By Jeff Benson
Last of two parts. (First part here.)
Worldwide, individuals remain at the whim of unfair data practices, says Elizabeth Renieris, a data protection lawyer and fellow at Harvard’s Berkman Klein Center for Internet and Society.
She now discusses how to rebalance the scales toward individuals.
Many technologists talk about data ownership as enabling digital privacy. Yet, you’ve written that they’re at odds. Why?
The way I think about privacy and data protection, though there is a difference, is through the lens of fundamental rights that are inalienable, which means they’re non-transferrable. So, you can never waive those rights.
The problem with most data-ownership models, and monetization in particular, is that the type of ownership that allows you to monetize something is typically a property-style framework. So, something akin to personal (or movable) property, or sometimes intellectual property.
Those things are monetizable because they’re transferrable, because they allow you to dispose of and do things with that data as property that you could not necessarily do under other legal frameworks.
So, there’s a direct tension between the inalienability and non-transferability of human rights and the alienability and transferability of property.
What alternatives are there to treating privacy and data protection through a rights framework?
I haven’t seen any effective alternatives.
Privacy is embedded in international human rights law, in actual binding instruments [from the 1966 International Covenant on Civil and Political Rights to the E.U. General Data Protection Regulation (GDPR)].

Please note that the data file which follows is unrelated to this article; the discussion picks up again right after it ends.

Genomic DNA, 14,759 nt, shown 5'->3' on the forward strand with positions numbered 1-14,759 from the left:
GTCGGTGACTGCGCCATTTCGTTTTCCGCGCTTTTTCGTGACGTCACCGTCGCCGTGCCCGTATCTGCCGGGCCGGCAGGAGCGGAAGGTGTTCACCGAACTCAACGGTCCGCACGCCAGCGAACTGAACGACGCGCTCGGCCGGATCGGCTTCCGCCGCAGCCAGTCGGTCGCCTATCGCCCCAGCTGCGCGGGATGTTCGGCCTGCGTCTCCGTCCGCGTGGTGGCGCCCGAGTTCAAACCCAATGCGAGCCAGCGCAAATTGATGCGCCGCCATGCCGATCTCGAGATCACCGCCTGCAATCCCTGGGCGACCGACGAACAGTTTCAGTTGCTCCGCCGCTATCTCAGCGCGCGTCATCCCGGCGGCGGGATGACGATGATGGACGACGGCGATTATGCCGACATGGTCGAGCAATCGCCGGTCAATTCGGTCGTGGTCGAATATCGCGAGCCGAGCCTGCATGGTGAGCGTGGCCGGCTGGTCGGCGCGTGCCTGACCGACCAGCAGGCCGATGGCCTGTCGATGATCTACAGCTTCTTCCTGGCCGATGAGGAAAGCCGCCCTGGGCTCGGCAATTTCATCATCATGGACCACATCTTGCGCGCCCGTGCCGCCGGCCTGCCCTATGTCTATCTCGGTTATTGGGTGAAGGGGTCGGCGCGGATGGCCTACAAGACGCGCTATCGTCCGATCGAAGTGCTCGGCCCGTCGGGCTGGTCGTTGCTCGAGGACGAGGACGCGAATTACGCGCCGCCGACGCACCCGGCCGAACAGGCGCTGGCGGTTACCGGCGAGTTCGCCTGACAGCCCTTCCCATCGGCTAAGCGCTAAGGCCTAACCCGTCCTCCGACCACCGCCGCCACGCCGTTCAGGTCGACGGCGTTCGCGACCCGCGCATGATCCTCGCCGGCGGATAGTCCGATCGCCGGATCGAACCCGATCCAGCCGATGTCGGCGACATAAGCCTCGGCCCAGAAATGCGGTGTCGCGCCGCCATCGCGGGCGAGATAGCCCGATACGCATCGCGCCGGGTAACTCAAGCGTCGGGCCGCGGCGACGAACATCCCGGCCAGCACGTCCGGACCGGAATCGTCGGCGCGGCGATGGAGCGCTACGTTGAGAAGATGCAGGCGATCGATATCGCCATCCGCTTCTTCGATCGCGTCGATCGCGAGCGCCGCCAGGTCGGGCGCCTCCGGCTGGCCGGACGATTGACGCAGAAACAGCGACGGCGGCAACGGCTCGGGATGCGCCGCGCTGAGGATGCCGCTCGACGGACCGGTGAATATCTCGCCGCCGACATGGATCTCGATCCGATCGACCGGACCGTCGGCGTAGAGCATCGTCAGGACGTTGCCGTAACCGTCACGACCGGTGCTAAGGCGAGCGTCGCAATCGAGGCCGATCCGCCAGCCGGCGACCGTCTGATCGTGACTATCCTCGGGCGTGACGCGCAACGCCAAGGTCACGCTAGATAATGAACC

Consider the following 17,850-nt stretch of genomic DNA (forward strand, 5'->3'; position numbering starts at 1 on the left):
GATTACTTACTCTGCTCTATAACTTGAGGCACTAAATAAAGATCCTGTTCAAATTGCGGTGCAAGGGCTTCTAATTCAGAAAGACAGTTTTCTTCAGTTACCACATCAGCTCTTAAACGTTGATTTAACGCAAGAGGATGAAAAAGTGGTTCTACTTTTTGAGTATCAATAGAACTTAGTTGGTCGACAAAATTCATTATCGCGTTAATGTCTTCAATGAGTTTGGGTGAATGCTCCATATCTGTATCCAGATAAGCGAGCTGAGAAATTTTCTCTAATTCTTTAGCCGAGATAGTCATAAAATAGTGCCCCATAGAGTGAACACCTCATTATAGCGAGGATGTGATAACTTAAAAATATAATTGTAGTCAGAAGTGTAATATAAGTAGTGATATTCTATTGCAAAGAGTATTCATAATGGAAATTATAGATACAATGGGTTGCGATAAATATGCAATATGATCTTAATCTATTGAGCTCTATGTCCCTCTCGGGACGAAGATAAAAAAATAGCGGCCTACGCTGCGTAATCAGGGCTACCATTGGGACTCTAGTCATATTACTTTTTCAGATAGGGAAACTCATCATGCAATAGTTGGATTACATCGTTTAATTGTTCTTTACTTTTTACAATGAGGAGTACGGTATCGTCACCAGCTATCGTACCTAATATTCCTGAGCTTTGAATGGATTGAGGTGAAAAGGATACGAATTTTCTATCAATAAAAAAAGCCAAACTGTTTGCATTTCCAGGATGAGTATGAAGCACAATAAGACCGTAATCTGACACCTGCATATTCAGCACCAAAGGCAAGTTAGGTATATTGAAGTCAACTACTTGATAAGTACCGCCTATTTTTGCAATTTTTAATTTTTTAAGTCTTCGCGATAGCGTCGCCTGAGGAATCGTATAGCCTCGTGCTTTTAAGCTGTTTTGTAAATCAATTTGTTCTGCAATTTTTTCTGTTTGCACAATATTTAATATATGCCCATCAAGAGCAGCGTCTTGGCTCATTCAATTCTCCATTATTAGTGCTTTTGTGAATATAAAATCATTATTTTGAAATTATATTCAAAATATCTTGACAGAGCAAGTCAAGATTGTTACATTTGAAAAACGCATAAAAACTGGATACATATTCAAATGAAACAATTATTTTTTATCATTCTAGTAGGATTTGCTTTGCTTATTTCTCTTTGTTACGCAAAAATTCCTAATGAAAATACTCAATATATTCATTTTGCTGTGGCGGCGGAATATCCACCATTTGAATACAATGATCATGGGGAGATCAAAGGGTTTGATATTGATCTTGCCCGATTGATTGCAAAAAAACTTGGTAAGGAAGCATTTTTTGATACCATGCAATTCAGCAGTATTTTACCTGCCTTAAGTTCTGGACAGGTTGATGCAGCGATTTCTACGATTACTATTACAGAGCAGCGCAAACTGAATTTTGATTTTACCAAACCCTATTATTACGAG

So, it’s not just an idea but, legally, privacy is enshrined in human rights as a fundamental, inalienable right.
I hear a lot of technologists debating the legal status of privacy, but we have law on this; it’s not a blank slate.
That aside, why is data commodification a bad idea on a practical level?
In addition to the logistical nightmare of drawing lines around data, how is an individual meant to have any way to fairly price their data, to do the complex analysis required, or to have any effective ability to bargain — given the asymmetries of information and power between individuals and the organizations harvesting data?
Given that companies appear to have more power than individuals, do our current frameworks adequately protect privacy and data?
If we were willing to really leverage them, we might stand a better chance. But we’ve been very conservative in their application.
If we actually leveraged the other 95% of what’s in the [GDPR] instead of just focusing on mechanisms for consent, for example, it would be potentially more effective.
Another example is in the U.S., where the [Federal Trade Commission] is really not leveraging its Section 5 authority on unfair, deceptive practices.
And if you think about something like [facial recognition] or these other very offensive data-related practices, we know inherently when they’re unfair.
That’s built into the law to be flexible, but it’s been under-utilized by regulators.
And data ownership wouldn’t improve any of that.
There are so many additional justice-related concerns about inequality, fairness, and discrimination.
Honestly, all it would do is sanction all of the really terrible practices we have now. It won’t actually change anything for the better.
Jeff Benson is a Nevada-based writer.